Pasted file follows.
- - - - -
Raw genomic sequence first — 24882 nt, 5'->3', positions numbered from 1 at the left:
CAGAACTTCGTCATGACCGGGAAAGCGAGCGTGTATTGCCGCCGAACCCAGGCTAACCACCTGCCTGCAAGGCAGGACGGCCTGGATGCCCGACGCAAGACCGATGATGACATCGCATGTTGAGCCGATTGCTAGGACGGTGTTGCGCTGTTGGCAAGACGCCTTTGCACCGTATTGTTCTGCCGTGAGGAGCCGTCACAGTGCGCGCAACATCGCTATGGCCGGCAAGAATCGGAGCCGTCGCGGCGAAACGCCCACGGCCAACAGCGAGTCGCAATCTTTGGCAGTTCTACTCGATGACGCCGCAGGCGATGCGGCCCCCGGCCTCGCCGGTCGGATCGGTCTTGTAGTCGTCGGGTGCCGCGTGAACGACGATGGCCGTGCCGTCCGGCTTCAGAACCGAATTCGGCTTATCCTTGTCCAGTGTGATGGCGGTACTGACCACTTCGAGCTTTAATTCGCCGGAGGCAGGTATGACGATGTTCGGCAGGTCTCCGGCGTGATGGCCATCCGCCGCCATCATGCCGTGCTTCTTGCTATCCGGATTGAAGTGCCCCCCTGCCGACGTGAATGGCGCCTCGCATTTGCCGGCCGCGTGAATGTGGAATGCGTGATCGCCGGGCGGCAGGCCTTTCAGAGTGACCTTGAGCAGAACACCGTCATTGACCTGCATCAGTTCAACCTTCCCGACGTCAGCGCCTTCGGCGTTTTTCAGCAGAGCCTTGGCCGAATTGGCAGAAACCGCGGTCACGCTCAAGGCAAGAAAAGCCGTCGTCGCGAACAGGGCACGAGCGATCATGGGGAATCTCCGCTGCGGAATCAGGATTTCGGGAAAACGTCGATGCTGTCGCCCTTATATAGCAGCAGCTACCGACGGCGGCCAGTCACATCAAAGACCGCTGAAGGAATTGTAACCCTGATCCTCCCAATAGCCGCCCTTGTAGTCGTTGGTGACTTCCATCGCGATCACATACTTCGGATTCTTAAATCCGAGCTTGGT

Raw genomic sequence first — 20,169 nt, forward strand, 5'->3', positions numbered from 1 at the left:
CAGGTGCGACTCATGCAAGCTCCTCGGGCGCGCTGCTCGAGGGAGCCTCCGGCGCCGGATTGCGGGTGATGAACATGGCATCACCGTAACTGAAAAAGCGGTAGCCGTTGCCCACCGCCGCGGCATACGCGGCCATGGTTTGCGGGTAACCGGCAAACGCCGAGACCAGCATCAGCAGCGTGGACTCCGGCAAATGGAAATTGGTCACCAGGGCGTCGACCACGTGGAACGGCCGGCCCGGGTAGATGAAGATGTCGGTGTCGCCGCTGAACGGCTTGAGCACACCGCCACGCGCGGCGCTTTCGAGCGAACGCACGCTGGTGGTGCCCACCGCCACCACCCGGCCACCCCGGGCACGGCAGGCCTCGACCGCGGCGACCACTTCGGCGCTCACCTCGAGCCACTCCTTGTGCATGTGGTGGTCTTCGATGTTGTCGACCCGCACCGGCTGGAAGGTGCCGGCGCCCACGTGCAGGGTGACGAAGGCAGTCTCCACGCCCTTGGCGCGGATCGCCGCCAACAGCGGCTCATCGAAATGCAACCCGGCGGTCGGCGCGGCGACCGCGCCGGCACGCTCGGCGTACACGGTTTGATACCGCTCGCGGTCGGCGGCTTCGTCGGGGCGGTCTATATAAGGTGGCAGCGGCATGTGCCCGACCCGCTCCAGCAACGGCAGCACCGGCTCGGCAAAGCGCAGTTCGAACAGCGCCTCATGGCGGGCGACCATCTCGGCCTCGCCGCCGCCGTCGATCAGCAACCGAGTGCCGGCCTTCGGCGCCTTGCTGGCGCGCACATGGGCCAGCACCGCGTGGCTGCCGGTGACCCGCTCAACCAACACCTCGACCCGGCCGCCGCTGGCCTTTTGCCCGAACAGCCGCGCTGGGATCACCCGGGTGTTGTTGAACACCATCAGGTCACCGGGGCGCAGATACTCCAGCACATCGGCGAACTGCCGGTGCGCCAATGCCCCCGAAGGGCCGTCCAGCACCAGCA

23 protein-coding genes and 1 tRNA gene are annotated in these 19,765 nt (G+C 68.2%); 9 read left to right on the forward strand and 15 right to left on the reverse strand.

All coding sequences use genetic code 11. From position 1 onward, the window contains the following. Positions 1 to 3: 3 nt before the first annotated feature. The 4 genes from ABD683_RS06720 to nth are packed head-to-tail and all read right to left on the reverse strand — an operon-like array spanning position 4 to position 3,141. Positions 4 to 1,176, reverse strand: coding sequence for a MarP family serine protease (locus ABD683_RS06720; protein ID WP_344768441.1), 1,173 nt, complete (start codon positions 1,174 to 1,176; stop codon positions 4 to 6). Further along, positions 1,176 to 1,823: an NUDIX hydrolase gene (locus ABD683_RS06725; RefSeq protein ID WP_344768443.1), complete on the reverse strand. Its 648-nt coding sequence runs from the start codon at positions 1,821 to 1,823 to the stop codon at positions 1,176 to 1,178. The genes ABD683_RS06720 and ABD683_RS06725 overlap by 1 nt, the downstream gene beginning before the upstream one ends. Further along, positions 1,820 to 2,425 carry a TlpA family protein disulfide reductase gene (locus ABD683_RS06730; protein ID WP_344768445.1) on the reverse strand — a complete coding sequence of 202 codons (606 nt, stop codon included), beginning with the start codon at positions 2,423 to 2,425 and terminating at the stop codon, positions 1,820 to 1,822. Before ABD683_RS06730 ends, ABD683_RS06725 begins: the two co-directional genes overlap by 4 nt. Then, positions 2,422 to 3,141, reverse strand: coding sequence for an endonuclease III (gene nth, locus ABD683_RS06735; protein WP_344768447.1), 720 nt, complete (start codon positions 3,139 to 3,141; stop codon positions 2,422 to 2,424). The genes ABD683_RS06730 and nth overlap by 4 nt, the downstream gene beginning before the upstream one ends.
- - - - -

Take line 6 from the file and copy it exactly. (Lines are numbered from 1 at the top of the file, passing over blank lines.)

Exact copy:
All coding sequences use genetic code 11. From position 1 onward, the window contains the following. Positions 1 to 3: 3 nt before the first annotated feature. The 4 genes from ABD683_RS06720 to nth are packed head-to-tail and all read right to left on the reverse strand — an operon-like array spanning position 4 to position 3,141. Positions 4 to 1,176, reverse strand: coding sequence for a MarP family serine protease (locus ABD683_RS06720; protein ID WP_344768441.1), 1,173 nt, complete (start codon positions 1,174 to 1,176; stop codon positions 4 to 6). Further along, positions 1,176 to 1,823: an NUDIX hydrolase gene (locus ABD683_RS06725; RefSeq protein ID WP_344768443.1), complete on the reverse strand. Its 648-nt coding sequence runs from the start codon at positions 1,821 to 1,823 to the stop codon at positions 1,176 to 1,178. The genes ABD683_RS06720 and ABD683_RS06725 overlap by 1 nt, the downstream gene beginning before the upstream one ends. Further along, positions 1,820 to 2,425 carry a TlpA family protein disulfide reductase gene (locus ABD683_RS06730; protein ID WP_344768445.1) on the reverse strand — a complete coding sequence of 202 codons (606 nt, stop codon included), beginning with the start codon at positions 2,423 to 2,425 and terminating at the stop codon, positions 1,820 to 1,822. Before ABD683_RS06730 ends, ABD683_RS06725 begins: the two co-directional genes overlap by 4 nt. Then, positions 2,422 to 3,141, reverse strand: coding sequence for an endonuclease III (gene nth, locus ABD683_RS06735; protein WP_344768447.1), 720 nt, complete (start codon positions 3,139 to 3,141; stop codon positions 2,422 to 2,424). The genes ABD683_RS06730 and nth overlap by 4 nt, the downstream gene beginning before the upstream one ends.